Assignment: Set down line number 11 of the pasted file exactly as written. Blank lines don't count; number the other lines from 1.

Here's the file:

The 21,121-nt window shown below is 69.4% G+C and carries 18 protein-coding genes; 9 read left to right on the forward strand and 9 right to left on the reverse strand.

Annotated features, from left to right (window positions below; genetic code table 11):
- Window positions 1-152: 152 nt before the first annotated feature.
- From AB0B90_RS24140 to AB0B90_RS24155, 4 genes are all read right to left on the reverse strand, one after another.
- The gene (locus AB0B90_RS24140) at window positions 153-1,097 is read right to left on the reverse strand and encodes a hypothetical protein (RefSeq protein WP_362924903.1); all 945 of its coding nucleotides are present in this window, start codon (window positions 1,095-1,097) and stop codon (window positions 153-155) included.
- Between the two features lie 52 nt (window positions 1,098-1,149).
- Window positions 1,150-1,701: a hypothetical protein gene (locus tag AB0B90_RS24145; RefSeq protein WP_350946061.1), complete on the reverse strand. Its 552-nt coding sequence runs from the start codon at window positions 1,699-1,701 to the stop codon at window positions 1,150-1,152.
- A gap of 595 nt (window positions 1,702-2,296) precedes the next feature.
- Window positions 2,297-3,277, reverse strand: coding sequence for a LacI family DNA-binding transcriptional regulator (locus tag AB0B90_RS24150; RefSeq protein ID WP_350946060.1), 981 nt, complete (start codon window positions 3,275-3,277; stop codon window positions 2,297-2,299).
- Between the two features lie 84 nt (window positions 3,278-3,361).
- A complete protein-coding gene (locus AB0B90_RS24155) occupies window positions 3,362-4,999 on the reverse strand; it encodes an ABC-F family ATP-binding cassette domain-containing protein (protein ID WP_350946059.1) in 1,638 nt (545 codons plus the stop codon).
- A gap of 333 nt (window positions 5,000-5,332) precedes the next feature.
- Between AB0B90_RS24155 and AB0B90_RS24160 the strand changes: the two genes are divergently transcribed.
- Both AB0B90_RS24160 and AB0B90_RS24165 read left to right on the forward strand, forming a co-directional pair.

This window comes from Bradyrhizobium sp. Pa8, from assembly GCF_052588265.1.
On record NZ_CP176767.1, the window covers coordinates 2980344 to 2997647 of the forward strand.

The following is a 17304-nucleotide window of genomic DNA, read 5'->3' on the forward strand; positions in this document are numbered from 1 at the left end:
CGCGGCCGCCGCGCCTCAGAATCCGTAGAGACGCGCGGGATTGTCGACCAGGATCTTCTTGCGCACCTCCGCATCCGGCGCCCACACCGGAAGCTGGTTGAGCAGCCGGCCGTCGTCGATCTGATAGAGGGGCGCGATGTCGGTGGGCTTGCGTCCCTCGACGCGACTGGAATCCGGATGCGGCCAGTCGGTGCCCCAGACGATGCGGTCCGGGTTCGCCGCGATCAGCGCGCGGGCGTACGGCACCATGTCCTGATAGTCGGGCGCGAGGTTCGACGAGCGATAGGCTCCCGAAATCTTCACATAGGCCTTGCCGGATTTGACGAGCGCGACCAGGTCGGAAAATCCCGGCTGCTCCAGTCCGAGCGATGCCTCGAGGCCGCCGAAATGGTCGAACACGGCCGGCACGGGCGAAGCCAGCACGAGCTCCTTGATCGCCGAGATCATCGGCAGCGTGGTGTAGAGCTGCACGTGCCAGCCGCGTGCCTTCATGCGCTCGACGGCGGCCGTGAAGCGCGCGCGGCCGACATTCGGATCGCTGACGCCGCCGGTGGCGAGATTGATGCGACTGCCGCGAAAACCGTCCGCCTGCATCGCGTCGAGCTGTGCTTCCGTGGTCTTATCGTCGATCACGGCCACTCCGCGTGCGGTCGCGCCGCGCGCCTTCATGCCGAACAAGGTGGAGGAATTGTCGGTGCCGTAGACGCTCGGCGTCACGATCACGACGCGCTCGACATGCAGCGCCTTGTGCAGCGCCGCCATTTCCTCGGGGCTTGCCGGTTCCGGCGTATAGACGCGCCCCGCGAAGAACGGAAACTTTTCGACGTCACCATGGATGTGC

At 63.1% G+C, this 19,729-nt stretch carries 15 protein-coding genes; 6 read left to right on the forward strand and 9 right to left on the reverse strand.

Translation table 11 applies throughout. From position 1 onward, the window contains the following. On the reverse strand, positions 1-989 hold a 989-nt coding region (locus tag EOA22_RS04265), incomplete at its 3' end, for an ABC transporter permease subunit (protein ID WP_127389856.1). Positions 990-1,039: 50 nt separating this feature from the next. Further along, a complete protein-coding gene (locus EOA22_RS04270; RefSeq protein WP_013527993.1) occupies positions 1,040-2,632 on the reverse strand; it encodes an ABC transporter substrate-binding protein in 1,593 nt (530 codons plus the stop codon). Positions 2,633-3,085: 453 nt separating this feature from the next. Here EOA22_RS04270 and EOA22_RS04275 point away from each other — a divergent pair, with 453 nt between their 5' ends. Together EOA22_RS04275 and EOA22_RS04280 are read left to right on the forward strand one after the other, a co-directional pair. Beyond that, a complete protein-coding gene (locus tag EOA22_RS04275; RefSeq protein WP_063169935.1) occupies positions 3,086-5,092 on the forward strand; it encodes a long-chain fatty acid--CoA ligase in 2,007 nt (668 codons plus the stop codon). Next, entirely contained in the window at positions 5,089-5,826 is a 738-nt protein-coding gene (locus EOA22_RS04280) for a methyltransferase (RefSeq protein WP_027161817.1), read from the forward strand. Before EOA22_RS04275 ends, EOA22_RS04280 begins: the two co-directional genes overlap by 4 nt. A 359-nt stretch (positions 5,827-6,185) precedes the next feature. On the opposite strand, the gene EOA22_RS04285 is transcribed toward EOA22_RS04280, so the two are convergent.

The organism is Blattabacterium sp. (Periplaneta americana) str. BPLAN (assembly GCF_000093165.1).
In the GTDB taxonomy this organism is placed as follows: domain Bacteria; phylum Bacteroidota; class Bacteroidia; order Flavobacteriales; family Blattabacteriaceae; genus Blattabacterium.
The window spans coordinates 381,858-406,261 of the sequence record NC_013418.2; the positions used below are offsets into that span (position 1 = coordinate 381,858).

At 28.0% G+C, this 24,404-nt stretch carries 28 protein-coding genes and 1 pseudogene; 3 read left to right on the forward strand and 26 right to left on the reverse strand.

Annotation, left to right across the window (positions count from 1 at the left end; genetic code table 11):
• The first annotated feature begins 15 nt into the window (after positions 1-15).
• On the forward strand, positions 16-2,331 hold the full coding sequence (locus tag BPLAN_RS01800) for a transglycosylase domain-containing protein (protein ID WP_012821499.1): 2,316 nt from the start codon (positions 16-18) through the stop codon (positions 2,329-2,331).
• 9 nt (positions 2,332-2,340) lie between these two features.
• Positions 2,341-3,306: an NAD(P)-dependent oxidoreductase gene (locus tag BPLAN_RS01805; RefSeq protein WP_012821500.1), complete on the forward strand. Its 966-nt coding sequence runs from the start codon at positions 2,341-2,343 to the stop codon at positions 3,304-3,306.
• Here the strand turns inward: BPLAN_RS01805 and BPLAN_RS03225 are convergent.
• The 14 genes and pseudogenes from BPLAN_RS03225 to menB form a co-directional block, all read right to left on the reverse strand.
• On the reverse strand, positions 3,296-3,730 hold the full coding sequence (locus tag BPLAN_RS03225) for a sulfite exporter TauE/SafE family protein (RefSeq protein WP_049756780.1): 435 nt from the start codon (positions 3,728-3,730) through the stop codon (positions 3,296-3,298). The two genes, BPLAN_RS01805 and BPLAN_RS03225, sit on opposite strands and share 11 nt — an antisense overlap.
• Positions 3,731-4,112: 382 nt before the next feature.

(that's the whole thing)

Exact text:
- A complete protein-coding gene (locus AB0B90_RS24155) occupies window positions 3,362-4,999 on the reverse strand; it encodes an ABC-F family ATP-binding cassette domain-containing protein (protein ID WP_350946059.1) in 1,638 nt (545 codons plus the stop codon).